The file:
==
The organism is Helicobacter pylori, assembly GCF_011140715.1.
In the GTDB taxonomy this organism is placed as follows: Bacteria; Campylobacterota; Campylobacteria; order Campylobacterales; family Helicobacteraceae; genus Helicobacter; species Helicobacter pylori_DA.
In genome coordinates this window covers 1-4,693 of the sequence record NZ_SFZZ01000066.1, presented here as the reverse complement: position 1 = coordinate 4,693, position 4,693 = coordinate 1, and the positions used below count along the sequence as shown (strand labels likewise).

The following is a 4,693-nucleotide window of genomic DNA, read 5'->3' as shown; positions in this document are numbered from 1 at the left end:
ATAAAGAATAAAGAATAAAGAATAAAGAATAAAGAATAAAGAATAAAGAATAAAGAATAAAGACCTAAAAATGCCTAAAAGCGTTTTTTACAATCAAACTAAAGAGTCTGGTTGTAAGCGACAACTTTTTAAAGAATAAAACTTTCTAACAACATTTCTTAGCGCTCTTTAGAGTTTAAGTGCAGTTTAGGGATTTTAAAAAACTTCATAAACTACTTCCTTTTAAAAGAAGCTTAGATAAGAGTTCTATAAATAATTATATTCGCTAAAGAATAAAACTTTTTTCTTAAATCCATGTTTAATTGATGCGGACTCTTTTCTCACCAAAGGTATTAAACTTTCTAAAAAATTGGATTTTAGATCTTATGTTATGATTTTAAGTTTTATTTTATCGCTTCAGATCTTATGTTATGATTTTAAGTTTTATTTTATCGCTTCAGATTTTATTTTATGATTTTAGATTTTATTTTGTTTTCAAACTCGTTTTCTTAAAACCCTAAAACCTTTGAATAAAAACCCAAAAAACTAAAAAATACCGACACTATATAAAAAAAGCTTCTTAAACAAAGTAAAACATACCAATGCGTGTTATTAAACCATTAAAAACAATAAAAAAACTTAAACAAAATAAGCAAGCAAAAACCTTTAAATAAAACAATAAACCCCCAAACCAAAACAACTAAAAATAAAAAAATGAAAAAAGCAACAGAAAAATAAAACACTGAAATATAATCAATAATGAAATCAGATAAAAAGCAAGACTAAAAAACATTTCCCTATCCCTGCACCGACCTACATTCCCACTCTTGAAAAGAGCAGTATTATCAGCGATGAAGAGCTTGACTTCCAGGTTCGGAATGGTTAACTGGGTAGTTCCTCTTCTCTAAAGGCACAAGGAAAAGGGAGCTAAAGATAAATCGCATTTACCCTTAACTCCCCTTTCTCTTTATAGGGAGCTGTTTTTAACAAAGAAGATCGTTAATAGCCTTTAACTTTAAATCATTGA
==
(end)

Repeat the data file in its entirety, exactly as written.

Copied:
The organism is Helicobacter pylori, assembly GCF_011140715.1.
In the GTDB taxonomy this organism is placed as follows: Bacteria; Campylobacterota; Campylobacteria; order Campylobacterales; family Helicobacteraceae; genus Helicobacter; species Helicobacter pylori_DA.
In genome coordinates this window covers 1-4,693 of the sequence record NZ_SFZZ01000066.1, presented here as the reverse complement: position 1 = coordinate 4,693, position 4,693 = coordinate 1, and the positions used below count along the sequence as shown (strand labels likewise).

The following is a 4,693-nucleotide window of genomic DNA, read 5'->3' as shown; positions in this document are numbered from 1 at the left end:
ATAAAGAATAAAGAATAAAGAATAAAGAATAAAGAATAAAGAATAAAGAATAAAGAATAAAGACCTAAAAATGCCTAAAAGCGTTTTTTACAATCAAACTAAAGAGTCTGGTTGTAAGCGACAACTTTTTAAAGAATAAAACTTTCTAACAACATTTCTTAGCGCTCTTTAGAGTTTAAGTGCAGTTTAGGGATTTTAAAAAACTTCATAAACTACTTCCTTTTAAAAGAAGCTTAGATAAGAGTTCTATAAATAATTATATTCGCTAAAGAATAAAACTTTTTTCTTAAATCCATGTTTAATTGATGCGGACTCTTTTCTCACCAAAGGTATTAAACTTTCTAAAAAATTGGATTTTAGATCTTATGTTATGATTTTAAGTTTTATTTTATCGCTTCAGATCTTATGTTATGATTTTAAGTTTTATTTTATCGCTTCAGATTTTATTTTATGATTTTAGATTTTATTTTGTTTTCAAACTCGTTTTCTTAAAACCCTAAAACCTTTGAATAAAAACCCAAAAAACTAAAAAATACCGACACTATATAAAAAAAGCTTCTTAAACAAAGTAAAACATACCAATGCGTGTTATTAAACCATTAAAAACAATAAAAAAACTTAAACAAAATAAGCAAGCAAAAACCTTTAAATAAAACAATAAACCCCCAAACCAAAACAACTAAAAATAAAAAAATGAAAAAAGCAACAGAAAAATAAAACACTGAAATATAATCAATAATGAAATCAGATAAAAAGCAAGACTAAAAAACATTTCCCTATCCCTGCACCGACCTACATTCCCACTCTTGAAAAGAGCAGTATTATCAGCGATGAAGAGCTTGACTTCCAGGTTCGGAATGGTTAACTGGGTAGTTCCTCTTCTCTAAAGGCACAAGGAAAAGGGAGCTAAAGATAAATCGCATTTACCCTTAACTCCCCTTTCTCTTTATAGGGAGCTGTTTTTAACAAAGAAGATCGTTAATAGCCTTTAACTTTAAATCATTGA